At that moment, after your exertions in climbing and descending the tall and slippery cliff, you cool off by jumping headlong into the clear, crisp water and floating downstream to your original location at the sandbar. Next to you, you notice a few minnows riding the current and wonder if there are bigger fish lingering in the deeper eddies along the creek. A small turtle rushes underneath you and hides in the shadowy edge. The singing of the birds is in a peaceful harmony with the humming of bumble bees and the underscore of the creek’s gentle trickle.
A soul buried by the weight of the world sees chaos and calamity in every direction.Watching headlines, tacking on more strife and filling the head with no room for reflection.
The pain in the eyes on the TV screen pierces you through as you realize theres nothing you can do, but you cling to the feeling you can fix it all, if only you could convince Congress to pass this week’s law.
And anger builds at the world that surrounds you, and you feel so trapped by the circumstances that bound you.
Then you STOP! Shut up and breathe, and you notice all the things to which you, yourself cleave. Then you stand convicted of your own humanity and you know fully well this is the reason for all insanity.
The compulsive brain chatter that dominates your life, you’ve come to realize is the cause of all strife.
So how do we fix the world? Start from within. When we realize all of this, real change can begin.
This is what became of my 300-500 word Physical Geography assignment about a personal experience of severe weather…
It was early September of 2004. I was a twelve year old just beginning the seventh grade at DanMcCartyMiddle School. My school was located in what my fellow students and I called the “armpit” of Fort Pierce,Florida. My family and I lived in the late twentieth century “city” of Port St. Lucie just thirty minutes north. Located in St.Lucie County, Port St. Lucie was marked by the late housing boom of the early 2000s and was described by my father, a project manager with a housing construction company, as the “fastest growing city in the state and probably the nation.” Just three years before the great housing market collapse, Port St. Lucie’s surface appearance was that of a gleaming model of the suburban lifestyle, brimming with potential. Block by block, the city bloomed of strip malls, grocery stores, and parking lots. New subdivisions were being constructed along one of the three major drags that made up Port St. Lucie. The residential zones that filled in between the main boulevards made up the three major neighborhoods of Port St. Lucie and my family and I lived right in the middle sector.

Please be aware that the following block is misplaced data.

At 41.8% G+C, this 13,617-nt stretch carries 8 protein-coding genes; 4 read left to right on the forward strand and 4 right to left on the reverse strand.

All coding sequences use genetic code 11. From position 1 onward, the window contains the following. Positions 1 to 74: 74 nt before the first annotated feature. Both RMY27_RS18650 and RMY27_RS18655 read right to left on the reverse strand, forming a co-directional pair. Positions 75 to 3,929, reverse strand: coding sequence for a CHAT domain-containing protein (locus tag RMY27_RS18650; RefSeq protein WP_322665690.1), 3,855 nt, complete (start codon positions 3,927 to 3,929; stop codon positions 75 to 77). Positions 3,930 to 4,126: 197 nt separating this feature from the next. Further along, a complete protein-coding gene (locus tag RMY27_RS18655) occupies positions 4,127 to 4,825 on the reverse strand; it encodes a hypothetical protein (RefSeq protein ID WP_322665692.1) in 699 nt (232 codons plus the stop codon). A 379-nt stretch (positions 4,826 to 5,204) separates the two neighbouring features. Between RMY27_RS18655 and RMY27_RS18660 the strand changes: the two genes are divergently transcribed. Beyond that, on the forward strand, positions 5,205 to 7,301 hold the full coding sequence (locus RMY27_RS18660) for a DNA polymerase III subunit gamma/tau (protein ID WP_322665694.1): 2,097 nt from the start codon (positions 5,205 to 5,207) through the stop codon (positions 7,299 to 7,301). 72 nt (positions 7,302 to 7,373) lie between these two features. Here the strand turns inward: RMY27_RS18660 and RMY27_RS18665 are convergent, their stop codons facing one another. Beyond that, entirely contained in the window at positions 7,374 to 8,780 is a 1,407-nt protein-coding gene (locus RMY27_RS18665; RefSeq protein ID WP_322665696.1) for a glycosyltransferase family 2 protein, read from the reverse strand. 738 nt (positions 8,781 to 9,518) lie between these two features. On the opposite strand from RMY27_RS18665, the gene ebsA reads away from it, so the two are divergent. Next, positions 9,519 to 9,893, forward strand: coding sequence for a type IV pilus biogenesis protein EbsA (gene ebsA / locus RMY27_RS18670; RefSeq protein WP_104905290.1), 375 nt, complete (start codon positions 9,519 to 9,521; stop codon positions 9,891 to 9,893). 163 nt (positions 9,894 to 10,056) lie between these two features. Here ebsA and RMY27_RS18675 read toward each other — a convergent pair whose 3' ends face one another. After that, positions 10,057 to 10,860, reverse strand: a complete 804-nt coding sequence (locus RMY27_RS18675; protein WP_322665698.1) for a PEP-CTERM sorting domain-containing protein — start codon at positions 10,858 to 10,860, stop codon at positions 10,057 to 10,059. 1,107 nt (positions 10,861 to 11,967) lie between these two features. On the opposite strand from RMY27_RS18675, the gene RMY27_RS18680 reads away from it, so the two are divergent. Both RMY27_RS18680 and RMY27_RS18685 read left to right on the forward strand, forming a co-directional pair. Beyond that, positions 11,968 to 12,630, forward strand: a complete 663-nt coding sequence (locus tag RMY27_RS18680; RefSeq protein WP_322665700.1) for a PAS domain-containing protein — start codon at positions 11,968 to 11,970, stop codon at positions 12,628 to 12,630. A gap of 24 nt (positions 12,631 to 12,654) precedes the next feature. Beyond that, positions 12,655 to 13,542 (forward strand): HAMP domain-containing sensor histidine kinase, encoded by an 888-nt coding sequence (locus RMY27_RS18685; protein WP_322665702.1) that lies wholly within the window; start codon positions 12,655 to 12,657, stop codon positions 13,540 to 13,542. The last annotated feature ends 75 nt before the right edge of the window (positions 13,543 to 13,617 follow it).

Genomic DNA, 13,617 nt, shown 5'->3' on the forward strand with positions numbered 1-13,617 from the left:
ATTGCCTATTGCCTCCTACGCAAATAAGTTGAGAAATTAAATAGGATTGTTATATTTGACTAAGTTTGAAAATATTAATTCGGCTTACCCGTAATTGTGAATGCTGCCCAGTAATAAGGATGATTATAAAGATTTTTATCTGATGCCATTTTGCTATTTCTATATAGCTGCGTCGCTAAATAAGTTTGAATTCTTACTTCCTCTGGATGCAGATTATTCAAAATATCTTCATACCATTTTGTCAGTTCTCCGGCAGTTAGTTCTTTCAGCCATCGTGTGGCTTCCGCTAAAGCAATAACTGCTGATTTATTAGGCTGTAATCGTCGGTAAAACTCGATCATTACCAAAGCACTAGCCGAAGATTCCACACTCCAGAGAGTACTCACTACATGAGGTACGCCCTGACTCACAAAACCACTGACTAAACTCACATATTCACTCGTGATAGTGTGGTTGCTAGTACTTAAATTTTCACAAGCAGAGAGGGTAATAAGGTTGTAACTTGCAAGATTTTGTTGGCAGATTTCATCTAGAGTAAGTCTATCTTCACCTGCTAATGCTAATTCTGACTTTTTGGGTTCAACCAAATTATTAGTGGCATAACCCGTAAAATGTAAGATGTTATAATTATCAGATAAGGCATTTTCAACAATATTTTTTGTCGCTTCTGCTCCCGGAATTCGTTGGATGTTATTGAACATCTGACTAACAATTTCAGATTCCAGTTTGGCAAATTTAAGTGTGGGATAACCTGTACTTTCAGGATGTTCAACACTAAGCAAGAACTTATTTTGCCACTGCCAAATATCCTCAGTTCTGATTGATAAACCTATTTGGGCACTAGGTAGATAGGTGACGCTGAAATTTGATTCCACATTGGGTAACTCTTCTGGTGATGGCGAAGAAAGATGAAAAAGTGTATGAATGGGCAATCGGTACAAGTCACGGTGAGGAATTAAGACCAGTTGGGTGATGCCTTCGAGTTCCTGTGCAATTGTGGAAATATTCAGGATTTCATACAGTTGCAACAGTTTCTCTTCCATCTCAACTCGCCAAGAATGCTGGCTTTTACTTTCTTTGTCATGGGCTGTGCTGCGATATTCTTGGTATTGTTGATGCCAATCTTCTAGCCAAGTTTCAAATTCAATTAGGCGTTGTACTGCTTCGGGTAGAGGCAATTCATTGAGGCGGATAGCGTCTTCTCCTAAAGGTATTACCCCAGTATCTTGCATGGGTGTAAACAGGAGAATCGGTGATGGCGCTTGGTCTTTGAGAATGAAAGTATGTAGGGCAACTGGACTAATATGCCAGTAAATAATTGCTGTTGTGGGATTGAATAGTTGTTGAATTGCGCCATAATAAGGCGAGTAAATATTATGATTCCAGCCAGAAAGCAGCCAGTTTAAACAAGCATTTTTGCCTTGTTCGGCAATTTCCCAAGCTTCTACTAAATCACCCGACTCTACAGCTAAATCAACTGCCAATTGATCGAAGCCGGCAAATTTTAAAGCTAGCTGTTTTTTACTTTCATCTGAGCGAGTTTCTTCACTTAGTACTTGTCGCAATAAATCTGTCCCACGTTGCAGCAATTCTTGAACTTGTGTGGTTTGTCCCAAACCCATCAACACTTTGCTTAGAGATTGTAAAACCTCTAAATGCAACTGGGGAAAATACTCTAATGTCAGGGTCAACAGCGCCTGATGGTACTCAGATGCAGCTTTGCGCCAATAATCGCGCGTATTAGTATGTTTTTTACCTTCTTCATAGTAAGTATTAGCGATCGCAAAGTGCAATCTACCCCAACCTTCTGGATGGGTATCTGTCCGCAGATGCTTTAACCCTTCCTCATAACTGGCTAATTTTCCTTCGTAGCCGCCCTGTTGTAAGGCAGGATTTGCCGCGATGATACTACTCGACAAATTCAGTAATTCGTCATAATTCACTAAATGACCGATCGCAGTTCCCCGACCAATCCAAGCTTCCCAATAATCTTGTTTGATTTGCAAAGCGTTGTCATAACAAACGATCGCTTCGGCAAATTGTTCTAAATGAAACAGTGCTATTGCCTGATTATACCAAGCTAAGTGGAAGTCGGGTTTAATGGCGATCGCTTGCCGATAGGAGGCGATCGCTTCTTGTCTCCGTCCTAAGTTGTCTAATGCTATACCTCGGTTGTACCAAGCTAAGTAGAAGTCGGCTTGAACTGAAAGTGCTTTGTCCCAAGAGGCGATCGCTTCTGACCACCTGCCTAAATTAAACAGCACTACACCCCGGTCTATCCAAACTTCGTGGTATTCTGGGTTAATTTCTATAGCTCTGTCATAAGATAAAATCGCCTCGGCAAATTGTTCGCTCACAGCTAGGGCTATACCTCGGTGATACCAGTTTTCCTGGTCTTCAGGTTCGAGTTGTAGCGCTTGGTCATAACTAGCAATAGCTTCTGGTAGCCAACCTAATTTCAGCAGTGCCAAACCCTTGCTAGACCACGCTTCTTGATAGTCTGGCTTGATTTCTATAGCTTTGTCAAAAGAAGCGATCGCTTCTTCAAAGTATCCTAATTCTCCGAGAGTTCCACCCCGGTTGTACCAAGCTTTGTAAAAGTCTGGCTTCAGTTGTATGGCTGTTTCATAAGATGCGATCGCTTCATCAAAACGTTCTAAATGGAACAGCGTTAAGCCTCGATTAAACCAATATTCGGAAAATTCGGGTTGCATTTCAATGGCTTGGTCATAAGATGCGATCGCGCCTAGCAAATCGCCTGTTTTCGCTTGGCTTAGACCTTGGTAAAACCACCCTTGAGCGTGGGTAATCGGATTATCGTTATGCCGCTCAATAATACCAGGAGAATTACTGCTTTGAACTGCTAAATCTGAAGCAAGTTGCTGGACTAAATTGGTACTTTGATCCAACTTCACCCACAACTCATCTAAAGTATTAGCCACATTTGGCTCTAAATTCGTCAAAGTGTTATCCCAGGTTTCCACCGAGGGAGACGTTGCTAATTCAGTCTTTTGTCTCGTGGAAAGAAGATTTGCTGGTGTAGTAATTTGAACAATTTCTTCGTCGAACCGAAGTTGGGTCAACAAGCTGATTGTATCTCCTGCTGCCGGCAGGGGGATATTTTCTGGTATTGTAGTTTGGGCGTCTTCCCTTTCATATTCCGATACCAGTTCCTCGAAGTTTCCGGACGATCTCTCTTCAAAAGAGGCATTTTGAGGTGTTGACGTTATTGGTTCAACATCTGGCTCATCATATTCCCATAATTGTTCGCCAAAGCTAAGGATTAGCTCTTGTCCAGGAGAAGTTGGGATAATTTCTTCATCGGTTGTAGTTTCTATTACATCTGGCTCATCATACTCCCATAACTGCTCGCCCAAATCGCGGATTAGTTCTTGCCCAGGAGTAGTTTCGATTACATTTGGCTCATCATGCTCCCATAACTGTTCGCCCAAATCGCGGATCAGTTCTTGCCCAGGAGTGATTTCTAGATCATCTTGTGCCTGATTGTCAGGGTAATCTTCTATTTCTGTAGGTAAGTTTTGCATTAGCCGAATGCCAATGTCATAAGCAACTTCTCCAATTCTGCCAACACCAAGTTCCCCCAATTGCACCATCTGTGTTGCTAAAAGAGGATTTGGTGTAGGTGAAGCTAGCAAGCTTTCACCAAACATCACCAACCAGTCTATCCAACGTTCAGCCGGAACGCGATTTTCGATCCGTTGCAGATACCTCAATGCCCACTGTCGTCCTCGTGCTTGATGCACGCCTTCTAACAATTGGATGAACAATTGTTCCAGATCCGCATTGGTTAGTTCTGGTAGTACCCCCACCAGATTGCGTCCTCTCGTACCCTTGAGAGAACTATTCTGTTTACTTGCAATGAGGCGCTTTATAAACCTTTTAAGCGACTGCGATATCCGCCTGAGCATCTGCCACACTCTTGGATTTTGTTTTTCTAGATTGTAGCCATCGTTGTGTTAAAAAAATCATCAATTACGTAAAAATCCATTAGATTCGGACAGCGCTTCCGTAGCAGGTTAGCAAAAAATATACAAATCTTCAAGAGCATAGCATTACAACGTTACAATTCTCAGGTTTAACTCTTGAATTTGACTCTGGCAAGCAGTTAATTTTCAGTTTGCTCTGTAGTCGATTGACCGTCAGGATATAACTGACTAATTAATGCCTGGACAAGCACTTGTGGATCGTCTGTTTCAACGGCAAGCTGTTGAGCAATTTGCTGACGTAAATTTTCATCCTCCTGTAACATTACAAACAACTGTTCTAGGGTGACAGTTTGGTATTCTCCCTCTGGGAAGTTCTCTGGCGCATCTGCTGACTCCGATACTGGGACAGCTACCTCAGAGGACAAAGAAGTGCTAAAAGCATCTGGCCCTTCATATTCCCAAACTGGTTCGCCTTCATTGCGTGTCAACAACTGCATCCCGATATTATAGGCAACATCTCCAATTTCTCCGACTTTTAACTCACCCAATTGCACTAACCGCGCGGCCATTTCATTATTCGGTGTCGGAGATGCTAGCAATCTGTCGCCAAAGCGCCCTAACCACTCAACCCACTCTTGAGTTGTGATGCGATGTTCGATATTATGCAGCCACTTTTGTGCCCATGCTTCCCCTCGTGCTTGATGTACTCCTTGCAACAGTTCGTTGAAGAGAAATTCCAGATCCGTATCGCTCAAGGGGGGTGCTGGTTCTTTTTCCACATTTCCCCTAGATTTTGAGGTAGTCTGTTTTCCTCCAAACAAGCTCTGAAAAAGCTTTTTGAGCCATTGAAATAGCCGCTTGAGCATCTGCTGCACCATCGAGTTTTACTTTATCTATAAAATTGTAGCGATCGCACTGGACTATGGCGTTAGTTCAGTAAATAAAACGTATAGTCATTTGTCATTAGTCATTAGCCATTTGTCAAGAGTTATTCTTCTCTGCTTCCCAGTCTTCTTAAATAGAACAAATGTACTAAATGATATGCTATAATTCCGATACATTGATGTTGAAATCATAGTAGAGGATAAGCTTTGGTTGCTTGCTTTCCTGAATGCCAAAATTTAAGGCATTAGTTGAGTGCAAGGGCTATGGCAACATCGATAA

Directly east of our cookie cutter, four bedroom home’s backyard, was Hutchinson Island. The long barrier island was Port St. Lucie’s only access to the Atlantic coast, and our only retreat from the monotony of three lane boulevards and poorly planned stoplights. The environment of the island, that of layers of sand dunes, mangrove swamps and palmetto trees, was eclipsed by a row of empty, concrete high rises.
It was a late evening on a Friday, when I turned on the TV and saw the shocking news that a Category 4 Hurricane named Frances was headed directly toward the dot on theFlorida map labeled Port St. Lucie. The great, swirling mass on the radar was on a direct collision course with Hutchinson Island, and my new town. Each day the image on the radar portrayed the great eye moving closer and closer to our little dot, and each day preparations for the storm were gaining ground on land.